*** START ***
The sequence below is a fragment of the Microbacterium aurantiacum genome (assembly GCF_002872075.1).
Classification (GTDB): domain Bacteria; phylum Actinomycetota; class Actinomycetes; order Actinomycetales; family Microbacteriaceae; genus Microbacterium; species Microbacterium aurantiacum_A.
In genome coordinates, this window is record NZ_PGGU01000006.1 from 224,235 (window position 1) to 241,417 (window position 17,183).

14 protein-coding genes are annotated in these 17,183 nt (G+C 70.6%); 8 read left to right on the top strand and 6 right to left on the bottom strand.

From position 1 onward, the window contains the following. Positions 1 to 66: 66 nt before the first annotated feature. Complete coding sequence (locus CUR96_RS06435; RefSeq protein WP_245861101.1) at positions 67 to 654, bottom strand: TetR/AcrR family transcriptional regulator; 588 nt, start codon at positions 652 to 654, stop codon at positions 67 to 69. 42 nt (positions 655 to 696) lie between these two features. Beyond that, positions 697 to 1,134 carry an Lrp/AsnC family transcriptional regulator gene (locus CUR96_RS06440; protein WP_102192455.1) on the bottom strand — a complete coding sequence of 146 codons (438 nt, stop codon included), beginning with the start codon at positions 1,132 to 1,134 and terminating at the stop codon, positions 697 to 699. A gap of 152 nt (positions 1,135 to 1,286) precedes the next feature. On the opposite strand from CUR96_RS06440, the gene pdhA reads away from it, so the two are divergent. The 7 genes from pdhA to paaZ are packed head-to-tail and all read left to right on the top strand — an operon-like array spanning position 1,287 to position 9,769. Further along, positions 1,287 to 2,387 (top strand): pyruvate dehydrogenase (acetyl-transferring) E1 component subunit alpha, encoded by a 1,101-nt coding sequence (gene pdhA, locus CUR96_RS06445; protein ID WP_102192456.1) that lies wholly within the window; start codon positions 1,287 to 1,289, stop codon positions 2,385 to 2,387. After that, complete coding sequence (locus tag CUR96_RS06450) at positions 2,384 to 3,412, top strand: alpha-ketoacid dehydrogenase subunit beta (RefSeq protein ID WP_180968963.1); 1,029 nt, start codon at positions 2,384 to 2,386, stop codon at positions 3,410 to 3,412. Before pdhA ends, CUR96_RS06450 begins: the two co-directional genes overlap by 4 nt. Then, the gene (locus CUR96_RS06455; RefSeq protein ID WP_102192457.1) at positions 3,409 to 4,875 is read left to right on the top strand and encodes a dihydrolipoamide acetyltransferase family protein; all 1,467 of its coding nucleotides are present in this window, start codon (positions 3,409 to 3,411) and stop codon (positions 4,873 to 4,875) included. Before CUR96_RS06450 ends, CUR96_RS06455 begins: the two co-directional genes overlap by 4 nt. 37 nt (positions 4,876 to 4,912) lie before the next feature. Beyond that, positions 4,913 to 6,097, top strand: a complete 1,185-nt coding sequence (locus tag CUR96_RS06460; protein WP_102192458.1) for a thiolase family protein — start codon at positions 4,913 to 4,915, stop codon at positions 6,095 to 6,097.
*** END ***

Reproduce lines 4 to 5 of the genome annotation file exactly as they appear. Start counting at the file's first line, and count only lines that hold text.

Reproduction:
14 protein-coding genes are annotated in these 17,183 nt (G+C 70.6%); 8 read left to right on the top strand and 6 right to left on the bottom strand.

From position 1 onward, the window contains the following. Positions 1 to 66: 66 nt before the first annotated feature. Complete coding sequence (locus CUR96_RS06435; RefSeq protein WP_245861101.1) at positions 67 to 654, bottom strand: TetR/AcrR family transcriptional regulator; 588 nt, start codon at positions 652 to 654, stop codon at positions 67 to 69. 42 nt (positions 655 to 696) lie between these two features. Beyond that, positions 697 to 1,134 carry an Lrp/AsnC family transcriptional regulator gene (locus CUR96_RS06440; protein WP_102192455.1) on the bottom strand — a complete coding sequence of 146 codons (438 nt, stop codon included), beginning with the start codon at positions 1,132 to 1,134 and terminating at the stop codon, positions 697 to 699. A gap of 152 nt (positions 1,135 to 1,286) precedes the next feature. On the opposite strand from CUR96_RS06440, the gene pdhA reads away from it, so the two are divergent. The 7 genes from pdhA to paaZ are packed head-to-tail and all read left to right on the top strand — an operon-like array spanning position 1,287 to position 9,769. Further along, positions 1,287 to 2,387 (top strand): pyruvate dehydrogenase (acetyl-transferring) E1 component subunit alpha, encoded by a 1,101-nt coding sequence (gene pdhA, locus CUR96_RS06445; protein ID WP_102192456.1) that lies wholly within the window; start codon positions 1,287 to 1,289, stop codon positions 2,385 to 2,387. After that, complete coding sequence (locus tag CUR96_RS06450) at positions 2,384 to 3,412, top strand: alpha-ketoacid dehydrogenase subunit beta (RefSeq protein ID WP_180968963.1); 1,029 nt, start codon at positions 2,384 to 2,386, stop codon at positions 3,410 to 3,412. Before pdhA ends, CUR96_RS06450 begins: the two co-directional genes overlap by 4 nt. Then, the gene (locus CUR96_RS06455; RefSeq protein ID WP_102192457.1) at positions 3,409 to 4,875 is read left to right on the top strand and encodes a dihydrolipoamide acetyltransferase family protein; all 1,467 of its coding nucleotides are present in this window, start codon (positions 3,409 to 3,411) and stop codon (positions 4,873 to 4,875) included. Before CUR96_RS06450 ends, CUR96_RS06455 begins: the two co-directional genes overlap by 4 nt. 37 nt (positions 4,876 to 4,912) lie before the next feature. Beyond that, positions 4,913 to 6,097, top strand: a complete 1,185-nt coding sequence (locus tag CUR96_RS06460; protein WP_102192458.1) for a thiolase family protein — start codon at positions 4,913 to 4,915, stop codon at positions 6,095 to 6,097.